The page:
Tips for Eating with Our SEVEN Senses – Part Two: Touch and Sound

By Melanie Potock

In Part One of this series on Eating with Our SEVEN Senses, we explored the sense of sight, smell and taste and offered tips for encouraging a child to explore foods via those sensory pathways.  In Part Two, we will explore the tactile (touch) and auditory (sound) sensory systems and offer tips on how to help your child become more adventurous via both of these sensory systems.

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A Special Needs Guide for Learning to Eat with Your SEVEN Senses – Part One

By Melanie Potock

Most of us think of five senses and the human body: Sight, sound, smell, taste and touch.  But, when it comes to learning to eat a wide variety of foods, two other sensory systems also come into play: The vestibular system and our sense of proprioception.  As children grow, they are constantly processing sensory input, comparing it to other information stored in the brain and making decisions on how to react to that input.  When it comes to trying new foods, all seven senses contribute to a child’s willingness to explore and try new foods.

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Picky Eaters: It’s Not About Taste; It’s About Flavor

By Melanie Potock MA

In 1970, I was sitting in my elementary school science class when my teacher put an illustration of giant pink tongue on the overhead projector. Arrows pointed to the four areas of the tongue where specific tastes would be detected: sweet on the very tip and salty on either side of sweet. Sour was found on the outer margins of the tongue and bitter at the very back.

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How Kids Can Socialize and Eat Lunch at School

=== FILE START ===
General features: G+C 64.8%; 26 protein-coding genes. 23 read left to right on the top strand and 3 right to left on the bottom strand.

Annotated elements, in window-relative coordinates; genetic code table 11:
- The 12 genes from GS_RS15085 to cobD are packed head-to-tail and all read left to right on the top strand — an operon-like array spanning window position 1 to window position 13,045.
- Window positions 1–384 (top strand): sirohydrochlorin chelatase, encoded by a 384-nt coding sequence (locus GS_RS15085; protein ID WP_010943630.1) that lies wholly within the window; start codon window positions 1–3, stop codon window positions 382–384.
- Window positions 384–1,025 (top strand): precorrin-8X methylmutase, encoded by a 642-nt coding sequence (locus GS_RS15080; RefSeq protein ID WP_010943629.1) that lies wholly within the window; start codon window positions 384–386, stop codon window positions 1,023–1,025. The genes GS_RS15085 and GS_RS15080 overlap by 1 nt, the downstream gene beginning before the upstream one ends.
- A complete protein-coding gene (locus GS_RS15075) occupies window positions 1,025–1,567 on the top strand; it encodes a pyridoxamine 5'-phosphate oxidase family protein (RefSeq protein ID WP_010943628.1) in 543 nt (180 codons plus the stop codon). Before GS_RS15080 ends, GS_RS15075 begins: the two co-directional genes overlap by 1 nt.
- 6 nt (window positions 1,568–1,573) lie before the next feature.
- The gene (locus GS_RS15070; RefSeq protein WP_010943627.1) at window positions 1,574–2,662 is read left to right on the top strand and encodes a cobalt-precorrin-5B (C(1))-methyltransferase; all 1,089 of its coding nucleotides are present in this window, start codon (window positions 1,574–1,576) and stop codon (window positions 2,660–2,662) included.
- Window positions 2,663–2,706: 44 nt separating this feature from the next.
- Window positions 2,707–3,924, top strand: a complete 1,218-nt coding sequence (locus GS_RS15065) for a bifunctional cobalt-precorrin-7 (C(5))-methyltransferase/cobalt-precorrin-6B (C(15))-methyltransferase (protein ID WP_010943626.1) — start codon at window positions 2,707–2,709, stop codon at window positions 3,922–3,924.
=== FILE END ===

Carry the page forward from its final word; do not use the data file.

BY NIMALI FERNANDO, M.D., MPH, AND MELANIE POTOCK, M.A., CCC-SLP

How Kids Can Socialize & Eat Lunch at SchoolSome children forgo eating at lunchtime to be social. Here’s how to get your kids to eat a healthy lunch while chatting with their friends. Chances are it’s been a while since you’ve ordered “hot lunch” in the school cafeteria. Whether you send a home-packed lunch with your child or they order lunch, eating in the cafeteria can be overwhelming at first. Coach Mel [Melanie Potock, M.A., CCC-SLP ] had a client who called it the “café-FEAR-ia” because the whole experience was a bit scary for him.

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She Didn’t Eat a Thing at School Today!

By Melanie Potock MA

It’s that time of year again and little kids are climbing onto big yellow buses, tiny hands clutching lunch boxes that are packed full with a variety of choices, with their wishful parents praying that they will “just eat something!”  But at the end of the day, especially if the child is a picky eater, parents sigh as they open the lunch box latch and see that lunch has barely been touched.

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Summertime Prep for the School Cafeteria

By Melanie Potock MA

Summer!  Ten luxurious weeks of spitting watermelon seeds, munching on veggies straight from the garden and crafting the perfect s’more over the campfire.  As an SLP who focuses on feeding challenges in children, summer food skills are foremost in my mind this time of year.  However, once a week in the summer, my little clients and their families will focus on preparing to eat in the school cafeteria.  Before you know it, it will be mid-August and those little munch bugs will joining their friends at elementary school, or perhaps all-day kindergarten. For kids who are about to go to their very first day of school, it also means their very first day in a school cafeteria, and that can be quite overwhelming, especially for a child in feeding therapy

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The School Cafeteria: Hurry Up and EAT

By Melanie Potock MA

Most parents tell me that their elementary school child has 20 to 25 minutes to enter the school cafeteria,  search for her lunchbox buried in a portable tub, find a place to sit, open all the containers, eat (oh, right, eat), then clean and pack up before the bell rings.  In an effort to ensure that their kids eat anything at all, well-meaning parents pack lunchboxes filled to the brim with typically, 7 to 8 different options!

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